This may be interesting reading, if you’re tempted to place a lot of weight on what “Nobel prize winning economist” Paul Krugman has to say.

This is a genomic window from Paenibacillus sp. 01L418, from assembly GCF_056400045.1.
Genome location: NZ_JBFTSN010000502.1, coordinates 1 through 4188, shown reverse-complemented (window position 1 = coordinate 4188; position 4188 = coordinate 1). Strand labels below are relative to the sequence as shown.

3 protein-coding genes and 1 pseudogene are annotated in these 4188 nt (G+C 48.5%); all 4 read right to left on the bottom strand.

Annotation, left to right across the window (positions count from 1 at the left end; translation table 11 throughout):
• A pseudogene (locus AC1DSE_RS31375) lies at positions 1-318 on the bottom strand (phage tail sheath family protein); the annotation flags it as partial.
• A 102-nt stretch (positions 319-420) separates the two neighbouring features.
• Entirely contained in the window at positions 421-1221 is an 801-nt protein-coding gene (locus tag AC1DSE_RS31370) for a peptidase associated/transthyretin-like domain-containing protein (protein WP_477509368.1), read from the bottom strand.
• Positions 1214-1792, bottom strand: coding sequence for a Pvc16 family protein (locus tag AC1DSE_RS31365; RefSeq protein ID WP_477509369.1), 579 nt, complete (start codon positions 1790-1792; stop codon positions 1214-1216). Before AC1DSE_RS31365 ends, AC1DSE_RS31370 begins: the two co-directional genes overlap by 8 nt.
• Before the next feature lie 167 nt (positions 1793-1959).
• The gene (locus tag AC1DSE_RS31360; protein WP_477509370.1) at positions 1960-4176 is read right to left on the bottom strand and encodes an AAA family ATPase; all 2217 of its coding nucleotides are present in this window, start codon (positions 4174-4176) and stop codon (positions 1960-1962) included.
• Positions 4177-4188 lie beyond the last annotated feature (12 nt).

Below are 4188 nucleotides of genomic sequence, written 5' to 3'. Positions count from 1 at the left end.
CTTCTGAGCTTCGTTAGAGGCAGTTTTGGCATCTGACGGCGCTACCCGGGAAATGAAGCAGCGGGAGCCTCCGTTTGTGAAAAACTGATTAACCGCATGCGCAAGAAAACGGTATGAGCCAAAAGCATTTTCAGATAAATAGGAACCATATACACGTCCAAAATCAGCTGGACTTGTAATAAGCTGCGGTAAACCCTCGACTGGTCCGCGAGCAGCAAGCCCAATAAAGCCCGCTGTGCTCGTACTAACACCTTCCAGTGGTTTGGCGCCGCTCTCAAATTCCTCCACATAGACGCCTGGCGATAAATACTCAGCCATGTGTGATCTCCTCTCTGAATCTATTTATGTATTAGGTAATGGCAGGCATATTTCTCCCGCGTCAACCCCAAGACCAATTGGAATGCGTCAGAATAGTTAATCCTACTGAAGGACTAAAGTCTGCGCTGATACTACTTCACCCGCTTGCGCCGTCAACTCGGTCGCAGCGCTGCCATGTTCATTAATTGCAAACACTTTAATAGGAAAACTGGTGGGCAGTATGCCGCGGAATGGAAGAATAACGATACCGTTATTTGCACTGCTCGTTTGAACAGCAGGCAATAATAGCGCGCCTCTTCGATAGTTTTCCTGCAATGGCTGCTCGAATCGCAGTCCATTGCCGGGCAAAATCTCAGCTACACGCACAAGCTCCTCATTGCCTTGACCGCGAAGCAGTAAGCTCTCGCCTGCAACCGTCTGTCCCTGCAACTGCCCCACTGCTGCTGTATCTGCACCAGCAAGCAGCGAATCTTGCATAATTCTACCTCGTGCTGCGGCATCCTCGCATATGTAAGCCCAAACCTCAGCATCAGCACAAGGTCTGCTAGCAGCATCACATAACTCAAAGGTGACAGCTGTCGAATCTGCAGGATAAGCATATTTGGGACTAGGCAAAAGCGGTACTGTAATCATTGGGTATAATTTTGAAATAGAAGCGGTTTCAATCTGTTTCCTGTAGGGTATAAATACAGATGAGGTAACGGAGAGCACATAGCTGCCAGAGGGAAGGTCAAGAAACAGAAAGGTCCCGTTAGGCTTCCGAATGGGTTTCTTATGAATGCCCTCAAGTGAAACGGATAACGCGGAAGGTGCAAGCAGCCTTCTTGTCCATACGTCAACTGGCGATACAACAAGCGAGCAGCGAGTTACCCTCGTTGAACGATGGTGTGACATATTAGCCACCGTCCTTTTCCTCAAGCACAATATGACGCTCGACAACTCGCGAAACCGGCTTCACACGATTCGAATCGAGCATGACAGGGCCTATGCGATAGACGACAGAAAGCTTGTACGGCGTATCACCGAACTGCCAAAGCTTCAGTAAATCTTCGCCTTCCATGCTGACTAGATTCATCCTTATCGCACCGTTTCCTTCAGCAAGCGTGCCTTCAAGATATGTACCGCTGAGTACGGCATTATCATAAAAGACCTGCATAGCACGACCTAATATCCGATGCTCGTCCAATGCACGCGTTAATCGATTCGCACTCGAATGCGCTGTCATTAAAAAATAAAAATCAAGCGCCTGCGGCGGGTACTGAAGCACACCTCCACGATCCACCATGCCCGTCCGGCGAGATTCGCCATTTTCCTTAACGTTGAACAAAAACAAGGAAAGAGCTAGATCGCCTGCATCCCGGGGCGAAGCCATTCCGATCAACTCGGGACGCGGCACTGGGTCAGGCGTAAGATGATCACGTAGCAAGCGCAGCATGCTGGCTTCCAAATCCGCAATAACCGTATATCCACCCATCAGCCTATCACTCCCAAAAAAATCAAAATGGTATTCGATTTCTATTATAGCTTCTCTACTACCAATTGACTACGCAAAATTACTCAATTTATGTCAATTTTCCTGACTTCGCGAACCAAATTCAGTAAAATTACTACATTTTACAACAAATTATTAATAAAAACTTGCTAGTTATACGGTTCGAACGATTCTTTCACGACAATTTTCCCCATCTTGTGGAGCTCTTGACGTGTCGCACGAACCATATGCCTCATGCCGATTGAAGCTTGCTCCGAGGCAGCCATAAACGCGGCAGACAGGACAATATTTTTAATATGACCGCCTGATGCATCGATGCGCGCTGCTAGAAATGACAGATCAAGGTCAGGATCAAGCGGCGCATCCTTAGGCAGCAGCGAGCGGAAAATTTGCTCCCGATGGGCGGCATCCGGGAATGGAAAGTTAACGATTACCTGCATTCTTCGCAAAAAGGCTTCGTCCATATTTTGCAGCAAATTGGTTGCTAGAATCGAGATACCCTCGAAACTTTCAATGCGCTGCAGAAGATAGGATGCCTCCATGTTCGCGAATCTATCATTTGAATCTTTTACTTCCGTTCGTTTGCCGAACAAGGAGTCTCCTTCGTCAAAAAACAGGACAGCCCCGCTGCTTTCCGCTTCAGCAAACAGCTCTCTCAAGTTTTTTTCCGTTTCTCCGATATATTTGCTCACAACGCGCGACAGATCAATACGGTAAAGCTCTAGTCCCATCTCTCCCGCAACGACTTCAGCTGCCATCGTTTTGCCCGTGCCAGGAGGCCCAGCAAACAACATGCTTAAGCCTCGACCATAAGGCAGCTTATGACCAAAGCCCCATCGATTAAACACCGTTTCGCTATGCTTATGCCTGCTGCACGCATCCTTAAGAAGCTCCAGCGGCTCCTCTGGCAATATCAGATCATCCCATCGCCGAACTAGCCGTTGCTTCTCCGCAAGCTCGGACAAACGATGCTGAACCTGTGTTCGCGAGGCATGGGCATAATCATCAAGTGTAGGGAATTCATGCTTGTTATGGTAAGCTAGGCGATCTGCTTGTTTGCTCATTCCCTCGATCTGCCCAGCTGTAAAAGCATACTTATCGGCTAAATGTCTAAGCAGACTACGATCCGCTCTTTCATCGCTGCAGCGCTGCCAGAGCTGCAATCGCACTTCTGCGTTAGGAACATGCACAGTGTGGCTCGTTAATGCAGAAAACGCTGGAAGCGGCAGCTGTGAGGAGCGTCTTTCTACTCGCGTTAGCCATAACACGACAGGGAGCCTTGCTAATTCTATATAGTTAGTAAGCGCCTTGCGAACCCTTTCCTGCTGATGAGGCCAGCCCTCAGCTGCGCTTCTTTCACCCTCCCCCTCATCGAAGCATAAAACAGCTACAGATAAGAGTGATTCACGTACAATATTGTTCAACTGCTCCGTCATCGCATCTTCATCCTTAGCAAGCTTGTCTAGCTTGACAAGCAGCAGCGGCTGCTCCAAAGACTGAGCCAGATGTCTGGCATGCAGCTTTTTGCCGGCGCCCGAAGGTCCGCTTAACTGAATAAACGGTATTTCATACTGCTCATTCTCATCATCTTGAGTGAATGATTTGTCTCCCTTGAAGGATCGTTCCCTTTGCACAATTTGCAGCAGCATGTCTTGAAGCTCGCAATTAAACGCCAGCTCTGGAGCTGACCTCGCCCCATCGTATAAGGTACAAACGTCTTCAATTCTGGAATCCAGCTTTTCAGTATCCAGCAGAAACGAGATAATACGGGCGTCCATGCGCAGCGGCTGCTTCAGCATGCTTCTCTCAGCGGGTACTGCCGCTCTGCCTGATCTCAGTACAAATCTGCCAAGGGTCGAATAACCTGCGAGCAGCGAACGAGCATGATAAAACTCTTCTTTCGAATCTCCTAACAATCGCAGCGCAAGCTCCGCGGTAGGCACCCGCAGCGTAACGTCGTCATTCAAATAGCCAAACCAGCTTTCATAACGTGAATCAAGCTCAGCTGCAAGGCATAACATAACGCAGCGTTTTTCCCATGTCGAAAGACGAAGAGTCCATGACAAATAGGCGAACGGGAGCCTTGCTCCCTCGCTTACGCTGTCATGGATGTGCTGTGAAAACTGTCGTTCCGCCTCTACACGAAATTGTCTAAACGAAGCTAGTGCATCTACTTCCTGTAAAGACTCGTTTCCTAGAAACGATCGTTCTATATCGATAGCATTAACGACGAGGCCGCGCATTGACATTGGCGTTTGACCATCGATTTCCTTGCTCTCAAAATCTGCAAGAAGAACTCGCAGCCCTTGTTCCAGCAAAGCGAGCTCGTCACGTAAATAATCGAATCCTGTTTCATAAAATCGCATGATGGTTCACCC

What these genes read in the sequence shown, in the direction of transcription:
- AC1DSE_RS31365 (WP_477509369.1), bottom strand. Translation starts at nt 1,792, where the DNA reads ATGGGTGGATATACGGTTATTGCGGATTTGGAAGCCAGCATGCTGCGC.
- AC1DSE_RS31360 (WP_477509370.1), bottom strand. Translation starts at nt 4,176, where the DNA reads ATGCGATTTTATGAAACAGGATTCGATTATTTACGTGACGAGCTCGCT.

We have made a complete review of Krugman’s New York Times columns 1997 through 2006—in all, 654 columns. The pattern of policy positions and arguments do not square with his purported concern for general prosperity and the interests of the poor. Some of the evidence lies in statements made. But the more important evidence lies in patterns of statements not made. Because Krugman assumes the role of addressing the most important things, because our account is comprehensive, and because the omissions are flagrant, we may treat omissions as evidence of Krugman’s ideological character and sensibilities. Krugman is best interpreted as a committed social democrat and Democratic partisan. Our main contention is that his social-democratic bent sometimes trumps people’s interests, notably poor people’s interests.